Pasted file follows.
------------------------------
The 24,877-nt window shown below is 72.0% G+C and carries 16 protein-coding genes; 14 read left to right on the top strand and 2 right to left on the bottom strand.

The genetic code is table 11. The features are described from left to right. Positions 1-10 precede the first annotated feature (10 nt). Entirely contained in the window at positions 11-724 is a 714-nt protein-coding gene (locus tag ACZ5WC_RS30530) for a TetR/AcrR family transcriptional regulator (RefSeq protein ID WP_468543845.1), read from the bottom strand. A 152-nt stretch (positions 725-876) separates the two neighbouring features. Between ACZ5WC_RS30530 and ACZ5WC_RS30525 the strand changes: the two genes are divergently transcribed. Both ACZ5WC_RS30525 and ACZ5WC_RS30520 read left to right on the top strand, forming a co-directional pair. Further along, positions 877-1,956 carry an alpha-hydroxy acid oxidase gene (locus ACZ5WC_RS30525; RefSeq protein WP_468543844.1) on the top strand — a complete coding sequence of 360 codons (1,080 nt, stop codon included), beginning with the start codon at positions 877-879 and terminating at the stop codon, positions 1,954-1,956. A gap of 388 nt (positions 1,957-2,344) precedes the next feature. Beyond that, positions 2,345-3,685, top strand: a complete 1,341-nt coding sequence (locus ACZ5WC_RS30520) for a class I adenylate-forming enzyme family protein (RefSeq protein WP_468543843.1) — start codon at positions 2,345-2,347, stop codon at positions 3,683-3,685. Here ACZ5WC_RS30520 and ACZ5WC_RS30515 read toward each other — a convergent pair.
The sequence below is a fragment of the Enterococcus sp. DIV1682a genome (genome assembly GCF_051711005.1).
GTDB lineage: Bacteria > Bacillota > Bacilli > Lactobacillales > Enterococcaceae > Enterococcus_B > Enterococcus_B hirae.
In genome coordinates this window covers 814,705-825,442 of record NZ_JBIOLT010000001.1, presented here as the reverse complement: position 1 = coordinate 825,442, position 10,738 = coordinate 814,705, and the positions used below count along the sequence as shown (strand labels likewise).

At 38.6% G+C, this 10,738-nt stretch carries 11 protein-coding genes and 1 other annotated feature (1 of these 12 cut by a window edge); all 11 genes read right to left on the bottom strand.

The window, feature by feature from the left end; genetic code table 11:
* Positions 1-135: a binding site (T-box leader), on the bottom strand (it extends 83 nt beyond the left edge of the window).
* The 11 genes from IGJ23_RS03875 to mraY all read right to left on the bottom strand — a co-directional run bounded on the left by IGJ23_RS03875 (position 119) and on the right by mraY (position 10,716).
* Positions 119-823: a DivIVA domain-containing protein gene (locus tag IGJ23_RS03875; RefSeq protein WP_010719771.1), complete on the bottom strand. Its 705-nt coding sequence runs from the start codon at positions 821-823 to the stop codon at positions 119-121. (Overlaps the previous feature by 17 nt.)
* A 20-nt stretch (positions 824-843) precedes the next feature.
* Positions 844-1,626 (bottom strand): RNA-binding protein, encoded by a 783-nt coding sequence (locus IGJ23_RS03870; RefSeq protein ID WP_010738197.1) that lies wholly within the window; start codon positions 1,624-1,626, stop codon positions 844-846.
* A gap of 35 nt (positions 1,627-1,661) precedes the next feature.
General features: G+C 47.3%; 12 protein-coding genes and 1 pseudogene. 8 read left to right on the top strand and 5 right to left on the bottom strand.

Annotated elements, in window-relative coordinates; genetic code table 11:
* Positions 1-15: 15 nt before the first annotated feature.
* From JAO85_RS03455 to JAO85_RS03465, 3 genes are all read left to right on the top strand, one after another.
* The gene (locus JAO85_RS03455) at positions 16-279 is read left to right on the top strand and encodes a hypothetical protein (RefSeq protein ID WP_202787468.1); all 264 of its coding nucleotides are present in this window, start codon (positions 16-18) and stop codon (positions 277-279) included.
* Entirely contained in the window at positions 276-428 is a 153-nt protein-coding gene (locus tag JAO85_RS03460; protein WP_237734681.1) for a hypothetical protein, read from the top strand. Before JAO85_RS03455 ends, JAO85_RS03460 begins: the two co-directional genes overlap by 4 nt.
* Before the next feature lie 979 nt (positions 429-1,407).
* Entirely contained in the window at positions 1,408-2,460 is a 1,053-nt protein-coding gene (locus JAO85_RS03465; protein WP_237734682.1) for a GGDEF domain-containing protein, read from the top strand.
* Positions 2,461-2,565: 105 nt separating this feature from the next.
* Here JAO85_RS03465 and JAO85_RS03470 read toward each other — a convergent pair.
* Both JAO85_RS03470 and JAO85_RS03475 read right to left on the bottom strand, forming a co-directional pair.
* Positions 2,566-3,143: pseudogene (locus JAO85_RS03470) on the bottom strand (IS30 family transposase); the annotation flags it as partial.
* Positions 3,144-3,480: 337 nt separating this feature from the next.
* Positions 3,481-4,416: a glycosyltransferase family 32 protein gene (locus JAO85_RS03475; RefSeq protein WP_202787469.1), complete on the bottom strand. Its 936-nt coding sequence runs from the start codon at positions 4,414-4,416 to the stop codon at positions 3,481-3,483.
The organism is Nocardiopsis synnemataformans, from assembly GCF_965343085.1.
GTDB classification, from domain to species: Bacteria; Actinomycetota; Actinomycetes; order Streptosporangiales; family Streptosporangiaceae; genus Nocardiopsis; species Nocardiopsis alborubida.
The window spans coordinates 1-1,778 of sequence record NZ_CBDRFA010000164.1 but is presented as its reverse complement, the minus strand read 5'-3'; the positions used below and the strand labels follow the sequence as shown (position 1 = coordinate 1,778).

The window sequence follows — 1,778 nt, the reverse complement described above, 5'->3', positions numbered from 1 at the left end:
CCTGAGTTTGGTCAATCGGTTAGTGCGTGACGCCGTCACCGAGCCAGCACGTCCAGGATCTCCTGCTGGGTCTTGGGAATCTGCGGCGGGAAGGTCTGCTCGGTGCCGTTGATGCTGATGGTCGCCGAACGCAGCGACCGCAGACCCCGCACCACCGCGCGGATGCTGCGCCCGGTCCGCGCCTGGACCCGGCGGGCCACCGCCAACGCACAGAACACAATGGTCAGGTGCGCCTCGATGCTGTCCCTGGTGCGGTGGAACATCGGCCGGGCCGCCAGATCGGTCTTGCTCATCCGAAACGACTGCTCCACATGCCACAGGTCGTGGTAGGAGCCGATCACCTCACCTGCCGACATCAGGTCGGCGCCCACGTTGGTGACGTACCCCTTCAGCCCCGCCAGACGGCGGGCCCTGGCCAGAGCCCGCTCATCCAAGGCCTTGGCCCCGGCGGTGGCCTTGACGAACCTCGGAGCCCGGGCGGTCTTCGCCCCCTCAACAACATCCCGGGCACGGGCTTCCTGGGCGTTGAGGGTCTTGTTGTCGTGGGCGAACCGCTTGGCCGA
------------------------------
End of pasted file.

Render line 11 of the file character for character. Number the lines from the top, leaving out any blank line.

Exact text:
* A 20-nt stretch (positions 824-843) precedes the next feature.